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Celebrating Independence Day with Your Pet
This Wednesday most people will spend the day outside
celebrating Independence Day watching fireworks with their family
and friends. Often, people bring their dogs to enjoy the
day's festivities. There are a few things to know if you plan
to spend July 4 outside with your pets.
Dr. Melanie Bolling, veterinarian for the Small Animal Hospital
at Texas A&M College of Veterinary Medicine & Biomedical
Sciences, said the most common problem associated with July 4 is
dogs' sensitivity to the noise from the fireworks.
"A lot of dogs are noise phobic, whether it's fireworks or other
loud noises such as guns, cars backfiring, and thunderstorms.
These noises are scary and if you didn't know what it was, you
might be concerned about your safety, too," Bolling said.
Bolling said the best idea is to keep dogs, particularly those
with noise phobias, away from the commotion. If that is not
an option, Bolling suggested using "anxiety wraps" or "thunder
shirts," a compression garment for dogs to wear that makes them
feel secure. Bolling also recommended discussing appropriate
anxiety-relieving medications with your veterinarian.
Another factor that can cause anxiety and stress in dogs is
large crowds of unusual people. If you know ahead of time
that your dog does not do well with large groups of people, Bolling
suggested leaving the pet at home or boarding them. If you
are going to bring them, she suggested having a calm area for the
"It's a good idea to give your dog a quiet place where they can
get away from all the crowds of people if they are just not that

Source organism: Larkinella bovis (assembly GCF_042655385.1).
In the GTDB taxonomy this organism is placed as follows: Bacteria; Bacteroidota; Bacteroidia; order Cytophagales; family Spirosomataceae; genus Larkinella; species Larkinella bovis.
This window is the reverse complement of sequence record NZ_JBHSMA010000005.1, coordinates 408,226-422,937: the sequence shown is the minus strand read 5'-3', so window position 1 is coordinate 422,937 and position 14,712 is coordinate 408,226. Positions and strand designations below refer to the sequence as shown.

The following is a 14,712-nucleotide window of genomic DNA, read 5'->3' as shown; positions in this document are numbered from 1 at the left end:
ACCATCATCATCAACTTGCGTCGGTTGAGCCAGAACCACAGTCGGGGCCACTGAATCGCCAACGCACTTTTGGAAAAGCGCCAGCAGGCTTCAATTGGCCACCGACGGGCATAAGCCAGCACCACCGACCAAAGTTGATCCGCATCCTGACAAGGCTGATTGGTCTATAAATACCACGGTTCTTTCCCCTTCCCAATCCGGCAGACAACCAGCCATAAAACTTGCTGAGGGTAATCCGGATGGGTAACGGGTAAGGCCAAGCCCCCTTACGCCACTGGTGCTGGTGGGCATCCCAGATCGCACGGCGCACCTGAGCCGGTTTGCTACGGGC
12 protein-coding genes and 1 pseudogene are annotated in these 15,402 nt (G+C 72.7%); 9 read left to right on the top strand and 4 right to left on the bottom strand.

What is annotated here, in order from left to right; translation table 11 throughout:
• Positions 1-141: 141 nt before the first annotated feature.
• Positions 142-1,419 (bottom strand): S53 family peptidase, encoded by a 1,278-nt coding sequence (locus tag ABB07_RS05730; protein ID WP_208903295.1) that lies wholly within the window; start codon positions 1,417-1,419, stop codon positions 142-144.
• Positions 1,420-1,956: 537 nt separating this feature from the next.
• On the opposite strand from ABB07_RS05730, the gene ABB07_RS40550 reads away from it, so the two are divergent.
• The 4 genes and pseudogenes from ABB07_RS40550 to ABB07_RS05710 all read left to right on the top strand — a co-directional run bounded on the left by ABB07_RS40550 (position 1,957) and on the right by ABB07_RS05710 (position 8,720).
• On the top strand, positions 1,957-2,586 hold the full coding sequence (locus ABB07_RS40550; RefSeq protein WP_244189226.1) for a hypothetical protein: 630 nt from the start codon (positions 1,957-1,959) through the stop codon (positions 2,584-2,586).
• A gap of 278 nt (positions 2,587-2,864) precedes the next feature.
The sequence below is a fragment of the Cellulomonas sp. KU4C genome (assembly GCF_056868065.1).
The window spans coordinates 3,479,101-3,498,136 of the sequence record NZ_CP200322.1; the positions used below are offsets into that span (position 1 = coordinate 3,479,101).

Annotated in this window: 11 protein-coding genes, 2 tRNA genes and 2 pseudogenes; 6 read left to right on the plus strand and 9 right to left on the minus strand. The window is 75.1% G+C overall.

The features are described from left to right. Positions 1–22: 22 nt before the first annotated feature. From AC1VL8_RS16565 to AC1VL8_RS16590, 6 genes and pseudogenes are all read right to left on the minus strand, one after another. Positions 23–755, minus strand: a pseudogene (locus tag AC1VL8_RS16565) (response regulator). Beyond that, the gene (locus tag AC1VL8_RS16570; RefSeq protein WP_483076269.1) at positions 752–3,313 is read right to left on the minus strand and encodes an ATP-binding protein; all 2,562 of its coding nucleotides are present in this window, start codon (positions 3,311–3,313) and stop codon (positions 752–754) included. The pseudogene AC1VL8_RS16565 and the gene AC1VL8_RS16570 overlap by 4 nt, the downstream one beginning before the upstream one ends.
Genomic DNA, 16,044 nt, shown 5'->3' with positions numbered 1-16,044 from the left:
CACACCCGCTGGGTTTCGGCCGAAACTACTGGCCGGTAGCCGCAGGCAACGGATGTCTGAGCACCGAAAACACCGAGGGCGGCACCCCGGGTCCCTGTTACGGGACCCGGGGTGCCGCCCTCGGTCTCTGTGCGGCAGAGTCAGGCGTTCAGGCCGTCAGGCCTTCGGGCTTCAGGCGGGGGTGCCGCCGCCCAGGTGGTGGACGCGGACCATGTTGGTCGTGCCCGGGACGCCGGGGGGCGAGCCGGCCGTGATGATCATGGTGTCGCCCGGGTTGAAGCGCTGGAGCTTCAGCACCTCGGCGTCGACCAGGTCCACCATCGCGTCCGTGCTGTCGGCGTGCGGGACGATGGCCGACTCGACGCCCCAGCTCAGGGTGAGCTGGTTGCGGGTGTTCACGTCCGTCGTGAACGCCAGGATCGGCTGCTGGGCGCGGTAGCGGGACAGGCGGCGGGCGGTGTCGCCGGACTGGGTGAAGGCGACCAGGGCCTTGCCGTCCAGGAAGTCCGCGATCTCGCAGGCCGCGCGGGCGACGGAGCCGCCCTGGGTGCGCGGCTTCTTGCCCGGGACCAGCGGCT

into it," Bolling said.
Bringing pets to these crowded areas usually means contact with
other pets, some of which could be unvaccinated. Bolling said
it is important to make sure your pet's vaccinations are up-to-date
if bringing them with you.
"If you are going to be in a place where unvaccinated dogs might
have walked, such as soccer fields, baseball fields, or parks, you
want to make sure your dogs are up-to-date on vaccinations. I
wouldn't take an unvaccinated puppy or a puppy that hasn't
completed the whole vaccine series to any of those places because
they could pick up nasty little diseases along the way," she
In addition to vaccinations, parasites can pose a threat to your
dog's health. Heartworms are spread by mosquitoes, which tend to be
out around July 4. While other parasites like fleas and ticks are
spread through contact with contaminated soil or other infected
animals, so make sure pets are on heartworm, flea, and tick
preventatives before heading out.
The heat is another issue to consider. If your dog is
going to spend the day outside with you, Bolling stressed the
importance of bringing enough water.
"You need to bring enough water to last the whole day and then
extra, especially if the dog is going to be active and running
around. They are going to be panting and losing water just
through evaporative loss, so they are going to need to replenish
that," she said.
In addition to water, you should bring dog food because it is
best to avoid giving your dog people food.
"Everybody wants to give their dogs a little snack so if it is
something your dog is used to getting, all things in moderation,
but try to avoid the temptation to feed them people food in
excess," she said.
It is a good idea to avoid giving your pet a lot of people food
because then your dog may become sick. Bolling explained that
on July 5 and 6 the hospital cares for a lot of dogs sick to their
stomachs from eating too much people food.
"You want to stay away from any meat that might have bones in
it, from raw meat, and bad actors such as raisins, grapes,
chocolate, chewing gums, things of that nature," Bolling said.
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